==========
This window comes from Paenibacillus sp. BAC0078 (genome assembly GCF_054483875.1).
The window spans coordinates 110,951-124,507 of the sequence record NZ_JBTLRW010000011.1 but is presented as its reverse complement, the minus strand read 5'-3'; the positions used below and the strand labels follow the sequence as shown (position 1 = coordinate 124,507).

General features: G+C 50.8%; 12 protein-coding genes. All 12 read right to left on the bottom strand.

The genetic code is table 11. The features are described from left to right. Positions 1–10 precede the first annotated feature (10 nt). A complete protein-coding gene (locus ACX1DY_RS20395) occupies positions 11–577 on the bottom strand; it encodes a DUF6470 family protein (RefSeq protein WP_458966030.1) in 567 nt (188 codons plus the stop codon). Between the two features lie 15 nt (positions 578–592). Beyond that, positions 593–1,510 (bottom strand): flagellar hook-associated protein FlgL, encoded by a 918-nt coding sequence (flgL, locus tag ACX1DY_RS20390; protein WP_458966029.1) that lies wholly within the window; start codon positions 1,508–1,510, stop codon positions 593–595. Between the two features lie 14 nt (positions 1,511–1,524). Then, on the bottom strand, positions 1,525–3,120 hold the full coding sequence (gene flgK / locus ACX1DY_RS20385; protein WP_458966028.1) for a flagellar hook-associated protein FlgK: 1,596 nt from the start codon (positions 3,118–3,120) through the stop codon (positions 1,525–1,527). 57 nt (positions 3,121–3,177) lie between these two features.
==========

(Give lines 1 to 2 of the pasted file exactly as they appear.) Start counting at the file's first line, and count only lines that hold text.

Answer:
This window comes from Paenibacillus sp. BAC0078 (genome assembly GCF_054483875.1).
The window spans coordinates 110,951-124,507 of the sequence record NZ_JBTLRW010000011.1 but is presented as its reverse complement, the minus strand read 5'-3'; the positions used below and the strand labels follow the sequence as shown (position 1 = coordinate 124,507).